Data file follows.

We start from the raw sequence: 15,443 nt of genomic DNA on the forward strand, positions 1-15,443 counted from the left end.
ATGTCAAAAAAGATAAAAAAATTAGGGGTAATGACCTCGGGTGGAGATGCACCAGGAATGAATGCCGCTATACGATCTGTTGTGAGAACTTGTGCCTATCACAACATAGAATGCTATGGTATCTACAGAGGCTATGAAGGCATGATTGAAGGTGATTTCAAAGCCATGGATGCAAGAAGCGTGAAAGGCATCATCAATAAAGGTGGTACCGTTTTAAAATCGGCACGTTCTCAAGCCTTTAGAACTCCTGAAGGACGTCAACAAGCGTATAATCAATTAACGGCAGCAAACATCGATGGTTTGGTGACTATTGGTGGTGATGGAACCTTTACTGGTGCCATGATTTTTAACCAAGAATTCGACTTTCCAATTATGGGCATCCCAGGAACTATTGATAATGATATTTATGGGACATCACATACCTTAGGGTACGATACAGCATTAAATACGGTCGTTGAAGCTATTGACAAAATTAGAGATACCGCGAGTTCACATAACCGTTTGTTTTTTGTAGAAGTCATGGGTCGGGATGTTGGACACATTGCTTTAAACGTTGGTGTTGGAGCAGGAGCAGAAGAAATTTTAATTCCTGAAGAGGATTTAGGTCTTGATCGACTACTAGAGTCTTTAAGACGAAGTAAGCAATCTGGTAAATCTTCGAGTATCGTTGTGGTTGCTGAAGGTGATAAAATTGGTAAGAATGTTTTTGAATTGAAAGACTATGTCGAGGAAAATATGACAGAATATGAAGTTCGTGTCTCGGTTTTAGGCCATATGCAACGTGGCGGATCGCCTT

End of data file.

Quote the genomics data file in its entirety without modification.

We start from the raw sequence: 15,443 nt of genomic DNA on the forward strand, positions 1-15,443 counted from the left end.
ATGTCAAAAAAGATAAAAAAATTAGGGGTAATGACCTCGGGTGGAGATGCACCAGGAATGAATGCCGCTATACGATCTGTTGTGAGAACTTGTGCCTATCACAACATAGAATGCTATGGTATCTACAGAGGCTATGAAGGCATGATTGAAGGTGATTTCAAAGCCATGGATGCAAGAAGCGTGAAAGGCATCATCAATAAAGGTGGTACCGTTTTAAAATCGGCACGTTCTCAAGCCTTTAGAACTCCTGAAGGACGTCAACAAGCGTATAATCAATTAACGGCAGCAAACATCGATGGTTTGGTGACTATTGGTGGTGATGGAACCTTTACTGGTGCCATGATTTTTAACCAAGAATTCGACTTTCCAATTATGGGCATCCCAGGAACTATTGATAATGATATTTATGGGACATCACATACCTTAGGGTACGATACAGCATTAAATACGGTCGTTGAAGCTATTGACAAAATTAGAGATACCGCGAGTTCACATAACCGTTTGTTTTTTGTAGAAGTCATGGGTCGGGATGTTGGACACATTGCTTTAAACGTTGGTGTTGGAGCAGGAGCAGAAGAAATTTTAATTCCTGAAGAGGATTTAGGTCTTGATCGACTACTAGAGTCTTTAAGACGAAGTAAGCAATCTGGTAAATCTTCGAGTATCGTTGTGGTTGCTGAAGGTGATAAAATTGGTAAGAATGTTTTTGAATTGAAAGACTATGTCGAGGAAAATATGACAGAATATGAAGTTCGTGTCTCGGTTTTAGGCCATATGCAACGTGGCGGATCGCCTT